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Published on March 26, 2007

Letters: Hunting road gators, taking service mobile

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Opinion

Gator hunting


Your editorial, 'Road gators can be avoided,' (Feb. 26, 2007, issue) struck a cord with us since we at the Tire Retread Information Bureau (TRIB) spend an enormous amount of our time and resources combating this problem.


As we recently suggested to Florida State Sen. Victor Crist, we believe the most effective way to reduce the amount of tire debris on highways everywhere is to educate motorists, especially truckers, about the importance of proper tire maintenance. TRIB does this on an ongoing basis both on our weekly radio segment for truckers on Sirius Satellite Radio and at various trucking conferences and trade shows.


We also distribute thousands of CDs, DVDs and printed booklets every year about the importance of proper tire maintenance.


Until Sen. Crist and others who have the power to do so take this seriously and actually move toward setting up task forces and study groups to attack the problem of road gators, I'm afraid this roadside tire debris will continue to propagate and litter our highways. The ball is in their court.


For Tire Business readers who wish to learn more about what TRIB does to combat road gators, we will be happy to send a complete packet of our materials. There is no cost and they can be ordered by contacting us toll free at (888) 473-8732 or by email at info@retread.org.


Harvey Brodsky


Managing director


Tire Retread Information Bureau


Pacific Grove, Calif.


He's mobile, too


I just received the March 12 issue of Tire Business and was happy to see the front-page article on “mobile tire businesses.”


It just so happens, I, too, have a mobile tire business that operates in the greater seacoast area of New Hampshire. My company name is Tires To You L.L.C. (Web site: www.tires-to-you.com). Similar to the Pit Crew service you wrote about, I'm a one-truck operation and I work the business in the evenings and weekends since I am employed full time as a mechanical engineer during the day.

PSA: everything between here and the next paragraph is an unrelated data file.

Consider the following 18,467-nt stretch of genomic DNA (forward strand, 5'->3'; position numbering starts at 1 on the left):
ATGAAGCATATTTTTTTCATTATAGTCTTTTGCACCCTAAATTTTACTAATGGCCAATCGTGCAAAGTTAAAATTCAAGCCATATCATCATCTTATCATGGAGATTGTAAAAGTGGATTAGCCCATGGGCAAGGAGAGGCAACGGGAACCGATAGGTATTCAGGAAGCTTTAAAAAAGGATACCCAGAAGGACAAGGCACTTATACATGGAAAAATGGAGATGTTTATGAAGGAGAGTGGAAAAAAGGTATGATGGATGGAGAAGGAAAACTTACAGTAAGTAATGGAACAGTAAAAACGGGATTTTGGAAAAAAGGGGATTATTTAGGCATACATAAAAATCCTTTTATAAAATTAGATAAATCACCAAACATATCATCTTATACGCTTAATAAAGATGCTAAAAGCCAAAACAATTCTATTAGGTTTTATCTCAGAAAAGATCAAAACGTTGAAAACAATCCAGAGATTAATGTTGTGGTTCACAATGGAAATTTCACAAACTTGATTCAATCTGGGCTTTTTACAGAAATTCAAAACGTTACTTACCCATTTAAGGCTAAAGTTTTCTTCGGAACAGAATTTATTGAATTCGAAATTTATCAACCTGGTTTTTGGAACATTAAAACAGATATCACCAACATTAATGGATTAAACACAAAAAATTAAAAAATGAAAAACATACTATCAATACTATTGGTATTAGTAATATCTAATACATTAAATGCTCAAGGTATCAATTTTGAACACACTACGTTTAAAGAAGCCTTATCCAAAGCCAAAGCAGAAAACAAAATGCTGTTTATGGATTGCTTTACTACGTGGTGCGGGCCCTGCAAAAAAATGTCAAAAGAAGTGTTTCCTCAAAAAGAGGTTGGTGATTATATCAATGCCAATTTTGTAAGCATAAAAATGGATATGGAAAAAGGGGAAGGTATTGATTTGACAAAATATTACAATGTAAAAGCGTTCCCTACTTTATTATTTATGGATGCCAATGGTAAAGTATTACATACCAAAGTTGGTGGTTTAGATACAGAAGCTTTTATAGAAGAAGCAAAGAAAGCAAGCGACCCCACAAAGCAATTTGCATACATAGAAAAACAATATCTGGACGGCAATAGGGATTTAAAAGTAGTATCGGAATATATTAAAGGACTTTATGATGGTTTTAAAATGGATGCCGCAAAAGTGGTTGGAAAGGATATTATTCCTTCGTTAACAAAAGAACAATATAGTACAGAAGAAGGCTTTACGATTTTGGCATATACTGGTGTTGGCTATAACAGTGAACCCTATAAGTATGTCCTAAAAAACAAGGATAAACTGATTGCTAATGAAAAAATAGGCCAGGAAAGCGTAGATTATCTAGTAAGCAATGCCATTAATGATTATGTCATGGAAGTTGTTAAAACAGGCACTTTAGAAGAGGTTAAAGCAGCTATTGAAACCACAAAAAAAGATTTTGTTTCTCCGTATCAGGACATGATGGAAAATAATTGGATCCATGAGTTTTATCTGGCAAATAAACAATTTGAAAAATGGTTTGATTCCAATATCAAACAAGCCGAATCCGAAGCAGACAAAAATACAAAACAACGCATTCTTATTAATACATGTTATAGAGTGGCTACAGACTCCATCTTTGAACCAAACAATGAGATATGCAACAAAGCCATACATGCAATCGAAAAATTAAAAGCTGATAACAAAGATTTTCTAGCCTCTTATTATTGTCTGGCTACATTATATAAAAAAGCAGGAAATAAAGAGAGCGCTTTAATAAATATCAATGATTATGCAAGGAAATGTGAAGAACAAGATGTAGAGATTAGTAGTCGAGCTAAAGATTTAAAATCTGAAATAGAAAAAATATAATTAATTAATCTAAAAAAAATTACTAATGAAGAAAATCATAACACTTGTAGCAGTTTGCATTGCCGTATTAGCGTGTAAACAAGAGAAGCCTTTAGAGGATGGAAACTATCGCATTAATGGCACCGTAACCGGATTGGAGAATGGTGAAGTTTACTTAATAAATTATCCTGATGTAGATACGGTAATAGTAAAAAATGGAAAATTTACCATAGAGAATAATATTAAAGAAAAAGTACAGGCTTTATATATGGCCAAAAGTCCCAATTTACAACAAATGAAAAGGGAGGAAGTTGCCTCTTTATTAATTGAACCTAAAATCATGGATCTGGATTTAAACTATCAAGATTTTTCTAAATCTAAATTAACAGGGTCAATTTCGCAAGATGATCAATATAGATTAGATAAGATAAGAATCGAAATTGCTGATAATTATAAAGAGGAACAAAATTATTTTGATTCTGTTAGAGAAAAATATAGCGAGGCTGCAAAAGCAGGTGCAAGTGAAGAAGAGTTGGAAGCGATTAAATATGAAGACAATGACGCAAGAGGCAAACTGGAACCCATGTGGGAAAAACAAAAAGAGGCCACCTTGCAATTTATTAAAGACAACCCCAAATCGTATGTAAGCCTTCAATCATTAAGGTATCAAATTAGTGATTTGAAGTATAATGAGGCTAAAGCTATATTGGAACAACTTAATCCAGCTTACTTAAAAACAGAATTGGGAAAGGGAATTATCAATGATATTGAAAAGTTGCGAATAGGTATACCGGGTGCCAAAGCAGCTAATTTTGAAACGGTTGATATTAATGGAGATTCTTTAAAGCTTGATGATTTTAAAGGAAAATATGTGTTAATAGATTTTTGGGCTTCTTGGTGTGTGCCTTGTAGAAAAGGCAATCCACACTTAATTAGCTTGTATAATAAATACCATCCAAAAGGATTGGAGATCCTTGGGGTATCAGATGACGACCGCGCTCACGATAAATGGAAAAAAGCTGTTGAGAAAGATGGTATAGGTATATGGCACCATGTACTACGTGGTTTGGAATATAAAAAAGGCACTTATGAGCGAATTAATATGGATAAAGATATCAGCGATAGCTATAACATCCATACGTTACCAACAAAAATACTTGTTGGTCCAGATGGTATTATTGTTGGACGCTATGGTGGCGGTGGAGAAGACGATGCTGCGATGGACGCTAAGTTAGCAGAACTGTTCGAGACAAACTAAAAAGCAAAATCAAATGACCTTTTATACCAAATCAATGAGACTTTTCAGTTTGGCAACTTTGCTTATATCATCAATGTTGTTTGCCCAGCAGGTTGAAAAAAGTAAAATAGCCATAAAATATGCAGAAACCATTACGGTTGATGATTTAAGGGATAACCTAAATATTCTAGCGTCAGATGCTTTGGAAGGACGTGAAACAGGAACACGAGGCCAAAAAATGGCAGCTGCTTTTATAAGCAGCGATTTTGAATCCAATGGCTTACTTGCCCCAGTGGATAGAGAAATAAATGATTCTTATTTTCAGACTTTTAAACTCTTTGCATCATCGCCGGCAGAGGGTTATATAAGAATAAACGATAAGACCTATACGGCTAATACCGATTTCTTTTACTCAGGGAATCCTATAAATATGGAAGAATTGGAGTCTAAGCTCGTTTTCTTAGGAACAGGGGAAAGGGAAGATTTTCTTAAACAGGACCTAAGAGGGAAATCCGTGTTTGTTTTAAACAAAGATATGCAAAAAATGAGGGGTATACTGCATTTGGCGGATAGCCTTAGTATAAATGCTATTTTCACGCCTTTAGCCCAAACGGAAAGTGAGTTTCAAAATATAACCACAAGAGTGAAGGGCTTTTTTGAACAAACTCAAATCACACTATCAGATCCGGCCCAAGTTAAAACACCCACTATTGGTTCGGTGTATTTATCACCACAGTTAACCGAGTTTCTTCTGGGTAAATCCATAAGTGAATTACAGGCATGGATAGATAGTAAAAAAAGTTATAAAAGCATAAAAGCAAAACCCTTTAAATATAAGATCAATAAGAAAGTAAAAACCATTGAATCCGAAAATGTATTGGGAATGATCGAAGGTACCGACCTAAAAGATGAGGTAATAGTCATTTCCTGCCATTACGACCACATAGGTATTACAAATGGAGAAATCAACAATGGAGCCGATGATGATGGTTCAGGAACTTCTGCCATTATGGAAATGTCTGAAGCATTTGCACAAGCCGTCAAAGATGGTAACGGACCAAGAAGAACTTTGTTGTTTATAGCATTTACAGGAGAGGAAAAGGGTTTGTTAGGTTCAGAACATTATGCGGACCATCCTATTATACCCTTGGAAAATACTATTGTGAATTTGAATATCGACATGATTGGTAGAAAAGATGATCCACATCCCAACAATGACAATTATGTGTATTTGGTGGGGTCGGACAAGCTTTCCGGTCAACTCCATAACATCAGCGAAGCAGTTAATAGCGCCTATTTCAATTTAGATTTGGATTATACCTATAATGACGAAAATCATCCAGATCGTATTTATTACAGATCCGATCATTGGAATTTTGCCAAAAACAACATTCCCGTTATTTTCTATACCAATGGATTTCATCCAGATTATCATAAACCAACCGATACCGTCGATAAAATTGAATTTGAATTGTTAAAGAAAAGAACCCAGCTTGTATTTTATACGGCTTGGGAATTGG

I started the business in 2004 and, since then, the business has grown each year. It was interesting to read your article because I also have experienced the hesitation or disbelief from potential customers since the concept is so far away from the norm. Fortunately the customers I have gained all indicate they love the business concept and are very happy with the quality of my work.


I look forward to reading Tire Business since every issue contains very useful information.


Jon Gilbert


Owner


Tires To You L.L.C.


Center Barnstead, N.H.


Editor's note: On his Web site, Mr. Gilbert provides the following history of Tires To You: “The idea came to me after I had just changed my tires at a local tire store chain. After spending too much time at this store, I thought, 'Wouldn't it be cool if someone could come to my house and change my tires without me ever leaving my yard?' I soon found a suitable truck and outfitted it with a top-of-the-line Hunter Engineering Co. tire changer and balancer equipment. I also outfitted the truck with a new Bel-Air gas-powered compressor and a new Kawasaki 5000 watt generator. I was now ready to roll.”


'Goat' problems real


A story in Tire Business (News Briefs, March 12) said the National Highway Traffic Safety Administration (NHTSA) is looking into alleged problems involving Pontiac GTO struts interfering with the operation of the vehicle's tires.


I have a co-worker with a GTO and he has gone through two left front tires. Both were blown out on the highway. Although it may be possible that a tire rub condition exists, further investigation should include possible overheating on the driver side caused by the headers on that side.


When the second tire on his car blew out, I popped the hood and immediately noticed that the passenger side of the GTO was equipped with a heat shield over the exhaust header but the driver side was not (the article did not specify front or rear rubbing.)


The GTO is based on a General Motors Corp. Holden from Australia. I think GM rushed the car through engineering to get it out in the U.S., and it has some design problems that need to be addressed.


It's important that we in the tire business do anything we can to avoid this being labeled a tire problem, rather than a problem involving vehicle design.


Justin Weekes


Territory sales manager


Englewood Tire, dba: Discount Tire Express


Wallingford, Conn.

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